In a letter to The New York Times, Turkey's Foreign Minister Mevlut Cavusoglu warned that US-backed YPG terrorists have an alliance with Syrian regime leader Bashar al Assad and are sending forces to help him recapture Idlib.
Turkey on Thursday called for Washington "to assess who its real allies in the region are" as the Assad regime in Syria is reported to be preparing an attack on the country's northwestern Idlib province.
Writing in the The New York Times, Turkey's Foreign Minister Mevlut Cavusoglu warned that the YPG terrorist group struck an alliance with Bashar al Assad in July and was sending troops to help him recapture Idlib which is the last major opposition and rebel stronghold in the country.
“The alliance has grown deeper since senior leaders of the so-called Syrian Democratic Forces [SDF], spearheaded by the YPG, held formal talks with the Syrian regime to carve out a place for themselves in the new Syria,” Cavusoglu added.
"Having YPG forces operating from Syria, just miles from the border of Turkey, is untenable. It’s time for Washington to assess who its real allies in the region are."
Located near the Turkish border, Idlib province is home to more than 3 million Syrians, many of whom fled from other cities following attacks by regime forces.
The US says it is backing the YPG in Syria as part of its battle against Daesh.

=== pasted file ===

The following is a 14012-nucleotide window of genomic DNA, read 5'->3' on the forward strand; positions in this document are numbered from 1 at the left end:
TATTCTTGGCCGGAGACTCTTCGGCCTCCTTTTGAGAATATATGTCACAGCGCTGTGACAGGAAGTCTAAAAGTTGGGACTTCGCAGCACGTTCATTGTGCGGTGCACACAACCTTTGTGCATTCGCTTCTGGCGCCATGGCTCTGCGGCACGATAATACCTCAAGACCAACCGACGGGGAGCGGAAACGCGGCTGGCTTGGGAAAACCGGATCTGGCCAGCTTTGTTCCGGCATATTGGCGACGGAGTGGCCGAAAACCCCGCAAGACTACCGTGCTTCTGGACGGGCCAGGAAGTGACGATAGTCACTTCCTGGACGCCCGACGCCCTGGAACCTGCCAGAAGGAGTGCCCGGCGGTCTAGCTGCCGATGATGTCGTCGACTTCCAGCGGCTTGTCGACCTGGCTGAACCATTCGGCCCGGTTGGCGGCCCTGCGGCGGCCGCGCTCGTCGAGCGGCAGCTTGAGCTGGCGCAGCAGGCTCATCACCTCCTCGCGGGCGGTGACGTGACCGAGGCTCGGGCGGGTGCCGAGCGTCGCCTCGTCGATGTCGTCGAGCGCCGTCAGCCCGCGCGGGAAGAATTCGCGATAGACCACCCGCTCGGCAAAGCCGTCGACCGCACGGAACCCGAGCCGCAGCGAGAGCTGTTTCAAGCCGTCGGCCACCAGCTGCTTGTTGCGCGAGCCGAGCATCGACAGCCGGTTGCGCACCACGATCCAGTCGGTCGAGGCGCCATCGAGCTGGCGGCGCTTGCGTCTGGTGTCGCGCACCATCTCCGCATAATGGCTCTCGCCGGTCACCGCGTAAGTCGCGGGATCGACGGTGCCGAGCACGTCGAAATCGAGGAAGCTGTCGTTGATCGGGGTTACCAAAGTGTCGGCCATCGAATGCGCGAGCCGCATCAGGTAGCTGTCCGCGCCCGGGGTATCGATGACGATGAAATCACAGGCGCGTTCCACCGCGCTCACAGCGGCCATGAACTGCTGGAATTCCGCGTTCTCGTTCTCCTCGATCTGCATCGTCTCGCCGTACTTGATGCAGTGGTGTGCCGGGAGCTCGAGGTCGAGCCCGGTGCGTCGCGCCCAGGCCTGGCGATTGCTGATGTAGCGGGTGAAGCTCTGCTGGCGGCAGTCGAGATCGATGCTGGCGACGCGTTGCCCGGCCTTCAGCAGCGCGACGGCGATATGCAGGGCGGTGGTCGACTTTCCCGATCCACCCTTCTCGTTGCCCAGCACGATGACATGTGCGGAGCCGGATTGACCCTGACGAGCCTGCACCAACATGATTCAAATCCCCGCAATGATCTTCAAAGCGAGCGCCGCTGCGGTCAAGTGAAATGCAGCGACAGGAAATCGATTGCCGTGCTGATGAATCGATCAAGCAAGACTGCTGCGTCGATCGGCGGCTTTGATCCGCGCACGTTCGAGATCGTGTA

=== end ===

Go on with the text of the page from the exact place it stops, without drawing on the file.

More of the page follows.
Cavusoglu noted in the letter that the YPG is the Syrian affiliate of the PKK, which the US, Turkey and the EU have listed as a terrorist organisation. The PKK has waged a terror campaign in Turkey for more than 30 years in which some 40,000 people have been killed.
Later on Friday, speaking at a joint news conference with his Pakistani counterpart, Shah Mahmood Qureshi, Cavusoglu said Turkey is working to achieve a ceasefire in Syria's opposition and rebel-held northwest and are ready for cooperation to fight terrorist groups in the Idlib area.
Cavusoglu also said that Turkey's President Recep Tayyip Erdogan will discuss Syria with Russian President Vladimir Putin on Monday.
Erdogan met with the leaders of Iran and Russia last week in Tehran to discuss Syria, but failed to win a ceasefire pledge.
Turkey's efforts to halt offensive
During a meeting with foreign ambassadors in Ankara on Wednesday, Turkey’s Defence Minister Hulusi Akar warned that any military operation in Idlib would drag a region rife with problems to disaster.
He added that Ankara is still trying with Russia and Iran to prevent a humanitarian tragedy in the case of a threatened Syrian regime offensive.
“Idlib is on the brink of a new crisis. Turkey is working with Russia, Iran and other allies to establish peace and stability in Syria and to stop the humanitarian tragedy,” Akar said.
In recent weeks, regime forces have been massing to the south and southwest of the province, and in recent days launched an intense aerial bombing campaign targeting rebel positions, three medical centres and rescue workers said.
Opposition and rebels have held much of Idlib province since 2015 but a regime offensive captured chunks on the eastern flanks of the province last year before Turkey began deploying its observation points and halting the advances.
The UN has warned that such an offensive would lead to the "worst humanitarian catastrophe in the 21st century".